Los Angeles Mayor Eric Garcetti announced changes to posted speed limits throughout L.A. at a news conference Wednesday morning as a component of his effort to eliminate traffic deaths in the city.
Under state law, the city can’t issue tickets to drivers for speeding on streets that haven’t been surveyed by traffic engineers to find the average speed. Surveys on many streets expired more than a decade ago, but now they’ve been updated by the city Department of Transportation, the mayor’s office said in a news release.
The new surveys, which cover 825 miles of roadway, allow Los Angeles Police Department officers to use radar guns and laser technology on those streets to better enforce speed limits, Garcetti said during the news conference in the Arlington Heights neighborhood.
Forty-five streets over nearly 53 miles of roadway have been adjusted to a lower speed limit; 26 streets got an increased limit over more than 94 miles of pavement.
The changes mean that 68 percent of city streets now have enforceable speed limits, the mayor said.
Almost all the streets on the city’s “High Injury Network,” on which streets see more severe and fatal collisions, now have enforceable speed limits.
The change in speed limits is a priority under Garcetti’s Vision Zero initiative, which was created in 2015 and aims to eliminate all traffic-related deaths by 2025. That includes educating citizens about safety, implementing better engineering and increasing enforcement.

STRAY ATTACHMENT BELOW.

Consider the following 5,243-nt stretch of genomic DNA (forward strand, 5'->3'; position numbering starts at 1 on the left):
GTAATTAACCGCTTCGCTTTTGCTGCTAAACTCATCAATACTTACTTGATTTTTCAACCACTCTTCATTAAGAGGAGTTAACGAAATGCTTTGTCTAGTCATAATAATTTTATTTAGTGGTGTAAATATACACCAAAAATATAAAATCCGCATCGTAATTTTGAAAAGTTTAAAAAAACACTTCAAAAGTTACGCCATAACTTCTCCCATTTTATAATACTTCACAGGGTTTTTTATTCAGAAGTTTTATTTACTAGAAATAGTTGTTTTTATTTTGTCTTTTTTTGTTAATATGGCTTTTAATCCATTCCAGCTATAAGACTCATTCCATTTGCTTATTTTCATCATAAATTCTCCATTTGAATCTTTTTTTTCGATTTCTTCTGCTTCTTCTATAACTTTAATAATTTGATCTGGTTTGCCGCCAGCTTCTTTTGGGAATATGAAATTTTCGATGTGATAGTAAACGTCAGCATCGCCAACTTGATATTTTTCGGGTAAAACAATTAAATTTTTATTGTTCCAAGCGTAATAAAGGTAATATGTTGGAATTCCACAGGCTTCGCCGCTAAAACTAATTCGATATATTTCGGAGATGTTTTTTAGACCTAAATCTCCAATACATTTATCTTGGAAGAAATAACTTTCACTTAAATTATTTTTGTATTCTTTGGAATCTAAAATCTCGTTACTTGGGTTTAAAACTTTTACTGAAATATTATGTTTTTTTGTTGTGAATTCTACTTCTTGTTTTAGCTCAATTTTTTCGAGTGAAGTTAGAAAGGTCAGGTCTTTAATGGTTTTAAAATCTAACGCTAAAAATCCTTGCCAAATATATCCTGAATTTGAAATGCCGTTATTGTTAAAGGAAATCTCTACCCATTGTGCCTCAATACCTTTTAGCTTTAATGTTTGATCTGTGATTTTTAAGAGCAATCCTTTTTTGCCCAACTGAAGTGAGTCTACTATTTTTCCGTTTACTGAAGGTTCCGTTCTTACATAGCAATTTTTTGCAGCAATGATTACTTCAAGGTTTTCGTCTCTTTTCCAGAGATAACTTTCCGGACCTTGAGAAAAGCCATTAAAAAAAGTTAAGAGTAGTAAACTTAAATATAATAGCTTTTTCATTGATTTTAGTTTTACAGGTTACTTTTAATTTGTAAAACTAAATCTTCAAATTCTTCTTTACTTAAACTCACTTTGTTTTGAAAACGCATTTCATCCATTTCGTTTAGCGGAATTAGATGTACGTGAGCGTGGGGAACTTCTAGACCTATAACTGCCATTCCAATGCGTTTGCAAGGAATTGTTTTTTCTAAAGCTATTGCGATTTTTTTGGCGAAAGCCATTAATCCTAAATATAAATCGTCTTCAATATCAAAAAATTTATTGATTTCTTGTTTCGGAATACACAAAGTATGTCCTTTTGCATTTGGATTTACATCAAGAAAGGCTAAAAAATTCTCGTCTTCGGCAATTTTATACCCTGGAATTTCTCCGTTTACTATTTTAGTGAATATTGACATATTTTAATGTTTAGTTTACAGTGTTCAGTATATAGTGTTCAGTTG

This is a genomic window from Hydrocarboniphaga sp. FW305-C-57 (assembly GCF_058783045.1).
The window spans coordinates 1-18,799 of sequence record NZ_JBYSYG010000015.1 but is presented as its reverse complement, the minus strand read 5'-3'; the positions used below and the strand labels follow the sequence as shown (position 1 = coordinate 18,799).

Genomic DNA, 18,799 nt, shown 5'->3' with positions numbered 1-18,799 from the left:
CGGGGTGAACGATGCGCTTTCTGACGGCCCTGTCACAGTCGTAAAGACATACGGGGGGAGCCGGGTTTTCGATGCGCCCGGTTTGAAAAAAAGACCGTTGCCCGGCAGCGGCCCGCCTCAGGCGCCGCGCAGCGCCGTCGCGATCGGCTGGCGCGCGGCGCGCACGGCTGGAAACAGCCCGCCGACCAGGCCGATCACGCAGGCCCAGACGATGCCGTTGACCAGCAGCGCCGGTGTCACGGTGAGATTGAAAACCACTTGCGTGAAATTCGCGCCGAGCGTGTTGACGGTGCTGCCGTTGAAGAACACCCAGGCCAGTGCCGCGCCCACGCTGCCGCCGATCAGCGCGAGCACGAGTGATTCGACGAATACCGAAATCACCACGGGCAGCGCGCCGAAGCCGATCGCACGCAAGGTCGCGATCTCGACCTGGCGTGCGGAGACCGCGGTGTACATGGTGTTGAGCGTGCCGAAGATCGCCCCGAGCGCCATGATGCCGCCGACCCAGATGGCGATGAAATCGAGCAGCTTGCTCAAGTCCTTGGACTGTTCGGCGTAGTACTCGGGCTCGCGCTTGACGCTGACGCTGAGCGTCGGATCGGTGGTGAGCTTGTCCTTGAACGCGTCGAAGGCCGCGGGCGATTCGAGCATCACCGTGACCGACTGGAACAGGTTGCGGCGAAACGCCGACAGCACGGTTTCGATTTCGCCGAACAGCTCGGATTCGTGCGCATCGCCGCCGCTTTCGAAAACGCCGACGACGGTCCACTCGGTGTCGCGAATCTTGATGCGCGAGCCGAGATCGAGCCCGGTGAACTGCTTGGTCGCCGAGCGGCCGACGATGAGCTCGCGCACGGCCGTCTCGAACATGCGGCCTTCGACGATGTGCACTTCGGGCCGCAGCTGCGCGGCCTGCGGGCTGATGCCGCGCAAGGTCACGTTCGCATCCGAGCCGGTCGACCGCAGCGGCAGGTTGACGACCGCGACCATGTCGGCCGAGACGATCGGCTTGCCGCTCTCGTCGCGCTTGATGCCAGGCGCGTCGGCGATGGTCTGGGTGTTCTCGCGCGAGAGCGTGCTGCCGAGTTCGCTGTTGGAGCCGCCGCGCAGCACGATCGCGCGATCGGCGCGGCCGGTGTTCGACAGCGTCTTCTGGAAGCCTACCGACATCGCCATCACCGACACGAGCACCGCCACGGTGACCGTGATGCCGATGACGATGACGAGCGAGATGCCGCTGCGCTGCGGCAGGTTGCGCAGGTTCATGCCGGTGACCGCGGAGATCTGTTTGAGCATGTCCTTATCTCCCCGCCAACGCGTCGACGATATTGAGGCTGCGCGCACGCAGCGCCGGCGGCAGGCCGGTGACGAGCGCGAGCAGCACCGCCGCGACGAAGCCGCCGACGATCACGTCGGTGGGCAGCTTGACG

Pedestrian deaths climbed 80 percent in the first two years of Vision Zero, according to Los Angeles Times reporting. However, fatal traffic collisions dropped 6 percent from last year. That’s still short of the Vision Zero goal of a 20 percent decrease by 2017.
Garcetti blamed the uptick in pedestrian deaths in part on cellphone use by both people on foot and behind the wheel.
“When you are walking, when you are driving, even when you are cycling, put your phone away,” the mayor said. “It could be the difference between somebody in this city losing their life and not.”
At the news conference, Garcetti was flanked by children from Saint Paul Elementary School near West Washington Boulevard and South Bronson Ave, an area where multiple pedestrians have been killed by cars.
The City Council’s Transportation Committee will be hearing the Vision Zero action plan at a Wednesday afternoon meeting, Councilman Mike Bonin said.
Bonin called fatal traffic collisions in Los Angeles a “public health crisis.”
“This problem is so big it is a moral imperative to fix it,” Bonin said.